He opened the door of a clock and drew out a revolver which he examined carefully and thrust into his pocket. Mary groaned; Humpy beat the air in impotent despair. The Hopper possessed himself also of a jimmy and an electric lamp. The latter he flashed upon the face of the sleeping Shaver, who turned restlessly for a moment and then lay still again. He smoothed the coverlet over the tiny form, while Mary and Humpy huddled in the doorway. Mary wept; Humpy was awed into silence by his old friend’s perversity. For years he had admired The Hopper’s cleverness, his genius for extricating himself from difficulties; he was deeply shaken to think that one who had stood so high in one of the most exacting of professions should have fallen so low. As The Hopper imperturbably buttoned his coat and walked toward the door, Humpy set his back against it in a last attempt to save his friend from his own foolhardiness.
“Ef anybody turns up here an’ asks for th’ kid, ye kin tell ’em wot I said. We finds ‘im in th’ road right here by the farm when we’re doin’ th’ night chores an’ takes ‘im in t’ keep ‘im from freezin’. Ye’ll have th’ machine an’ kid here to show ’em. An’ as fer me, I’m off lookin’ fer his folks.”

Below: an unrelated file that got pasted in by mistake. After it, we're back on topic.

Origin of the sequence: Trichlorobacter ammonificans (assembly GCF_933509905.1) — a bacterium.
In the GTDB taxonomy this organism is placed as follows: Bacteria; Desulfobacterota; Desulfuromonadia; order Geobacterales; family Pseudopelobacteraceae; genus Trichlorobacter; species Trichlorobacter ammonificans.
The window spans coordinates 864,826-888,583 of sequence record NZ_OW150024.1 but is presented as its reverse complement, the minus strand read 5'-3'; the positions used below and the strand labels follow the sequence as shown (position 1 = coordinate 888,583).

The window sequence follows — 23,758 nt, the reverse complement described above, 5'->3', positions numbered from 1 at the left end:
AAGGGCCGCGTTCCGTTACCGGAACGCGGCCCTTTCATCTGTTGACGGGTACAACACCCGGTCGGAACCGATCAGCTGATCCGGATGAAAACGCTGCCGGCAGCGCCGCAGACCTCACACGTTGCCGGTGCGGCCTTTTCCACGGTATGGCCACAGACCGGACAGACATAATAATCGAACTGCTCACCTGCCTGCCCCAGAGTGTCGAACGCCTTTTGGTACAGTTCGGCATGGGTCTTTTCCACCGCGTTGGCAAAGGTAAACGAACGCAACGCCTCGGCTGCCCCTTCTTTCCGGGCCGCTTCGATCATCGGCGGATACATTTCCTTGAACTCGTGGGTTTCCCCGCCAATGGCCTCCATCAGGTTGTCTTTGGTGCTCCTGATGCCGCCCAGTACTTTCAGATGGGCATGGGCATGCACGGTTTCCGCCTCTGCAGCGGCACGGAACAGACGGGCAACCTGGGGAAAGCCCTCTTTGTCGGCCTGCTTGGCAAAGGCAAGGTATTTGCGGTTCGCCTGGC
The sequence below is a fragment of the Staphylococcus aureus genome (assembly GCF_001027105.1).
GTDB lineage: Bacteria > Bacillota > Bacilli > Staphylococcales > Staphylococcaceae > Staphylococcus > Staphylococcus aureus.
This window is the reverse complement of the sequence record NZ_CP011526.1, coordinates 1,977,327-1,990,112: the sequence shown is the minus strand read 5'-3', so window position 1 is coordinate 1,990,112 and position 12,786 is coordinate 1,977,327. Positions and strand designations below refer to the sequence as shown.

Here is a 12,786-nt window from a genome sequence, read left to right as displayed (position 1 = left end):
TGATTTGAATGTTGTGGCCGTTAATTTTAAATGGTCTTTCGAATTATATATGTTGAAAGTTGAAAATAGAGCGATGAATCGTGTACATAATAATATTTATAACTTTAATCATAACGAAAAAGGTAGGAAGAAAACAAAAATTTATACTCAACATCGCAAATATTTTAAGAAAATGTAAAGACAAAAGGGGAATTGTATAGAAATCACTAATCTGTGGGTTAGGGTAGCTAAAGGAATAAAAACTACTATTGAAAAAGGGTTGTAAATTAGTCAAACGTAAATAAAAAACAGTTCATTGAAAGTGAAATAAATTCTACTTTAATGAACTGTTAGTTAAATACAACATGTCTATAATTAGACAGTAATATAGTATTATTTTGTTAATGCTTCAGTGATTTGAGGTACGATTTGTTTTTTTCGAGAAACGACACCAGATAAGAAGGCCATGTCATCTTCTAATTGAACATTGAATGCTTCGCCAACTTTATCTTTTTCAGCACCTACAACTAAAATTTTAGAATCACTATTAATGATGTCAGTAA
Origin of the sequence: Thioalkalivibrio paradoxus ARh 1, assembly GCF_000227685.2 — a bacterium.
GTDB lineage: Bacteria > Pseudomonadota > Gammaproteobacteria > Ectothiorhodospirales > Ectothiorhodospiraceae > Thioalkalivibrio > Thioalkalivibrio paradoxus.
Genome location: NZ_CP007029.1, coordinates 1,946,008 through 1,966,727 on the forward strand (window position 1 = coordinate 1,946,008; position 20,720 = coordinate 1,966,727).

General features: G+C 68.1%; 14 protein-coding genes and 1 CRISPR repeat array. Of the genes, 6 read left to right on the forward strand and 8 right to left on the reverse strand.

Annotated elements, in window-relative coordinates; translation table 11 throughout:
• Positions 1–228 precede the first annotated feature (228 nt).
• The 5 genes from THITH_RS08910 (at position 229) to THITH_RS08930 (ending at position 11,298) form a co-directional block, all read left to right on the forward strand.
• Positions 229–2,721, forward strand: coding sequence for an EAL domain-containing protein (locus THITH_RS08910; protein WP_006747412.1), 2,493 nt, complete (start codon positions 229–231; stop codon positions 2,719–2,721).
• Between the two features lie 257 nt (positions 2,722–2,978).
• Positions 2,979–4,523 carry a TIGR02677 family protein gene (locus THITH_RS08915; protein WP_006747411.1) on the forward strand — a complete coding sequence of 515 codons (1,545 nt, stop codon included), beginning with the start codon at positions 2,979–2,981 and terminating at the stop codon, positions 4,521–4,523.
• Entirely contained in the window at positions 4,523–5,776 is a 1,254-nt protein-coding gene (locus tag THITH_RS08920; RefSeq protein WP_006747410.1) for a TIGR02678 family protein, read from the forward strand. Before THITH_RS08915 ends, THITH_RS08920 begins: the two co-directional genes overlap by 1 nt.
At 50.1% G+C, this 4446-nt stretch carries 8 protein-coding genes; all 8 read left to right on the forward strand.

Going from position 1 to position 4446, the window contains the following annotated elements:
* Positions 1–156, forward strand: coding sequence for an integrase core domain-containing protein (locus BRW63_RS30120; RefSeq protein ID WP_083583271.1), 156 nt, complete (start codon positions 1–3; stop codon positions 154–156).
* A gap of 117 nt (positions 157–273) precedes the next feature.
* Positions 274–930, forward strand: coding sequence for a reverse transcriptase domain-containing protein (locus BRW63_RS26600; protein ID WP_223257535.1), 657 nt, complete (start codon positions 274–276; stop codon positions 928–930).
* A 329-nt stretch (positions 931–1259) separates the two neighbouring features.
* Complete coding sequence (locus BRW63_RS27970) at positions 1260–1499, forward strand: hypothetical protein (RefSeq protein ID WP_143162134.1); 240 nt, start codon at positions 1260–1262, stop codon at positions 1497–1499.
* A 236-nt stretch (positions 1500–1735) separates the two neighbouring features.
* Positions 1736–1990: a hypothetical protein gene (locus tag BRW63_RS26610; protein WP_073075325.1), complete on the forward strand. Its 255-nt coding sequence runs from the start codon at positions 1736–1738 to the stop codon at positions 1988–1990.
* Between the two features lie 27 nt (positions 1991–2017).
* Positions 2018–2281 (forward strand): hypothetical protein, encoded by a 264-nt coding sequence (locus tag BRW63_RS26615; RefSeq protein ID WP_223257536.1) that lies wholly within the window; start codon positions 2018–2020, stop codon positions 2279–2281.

Mary buried her face in her apron and wept despairingly. The Hopper, noting for the first time that Humpy was guarding the door, roughly pushed him aside and stood for a moment with his hand on the knob.
“They’s things wot is,” he remarked with a last attempt to justify his course, “an’ things wot ain’t. I reckon I’ll take a peek at that place an’ see wot’s th’ best way t’ shake th’ kid. Ye can’t jes’ run up to a house in a machine with his folks all settin’ round cryin’ an’ cops askin’ questions. Ye got to do some plannin’ an’ thinkin’. I’m goin’ t’ clean ut all up before daylight, an’ ye needn’t worry none about ut. Hop ain’t worryin’; jes’ leave ut t’ Hop!”
There was no alternative but to leave it to Hop, and they stood mute as he went out and softly closed the door.
The snow had ceased and the stars shone brightly on a white world as The Hopper made his way by various trolley lines to the house from which he had snatched Shaver. On a New Haven car he debated the prospects of more snow with a policeman who seemed oblivious to the fact that a child had been stolen—shamelessly carried off by a man with a long police record. Merry Christmas passed from lip to lip as if all creation were attuned to the note of love and peace, and crime were an undreamed of thing.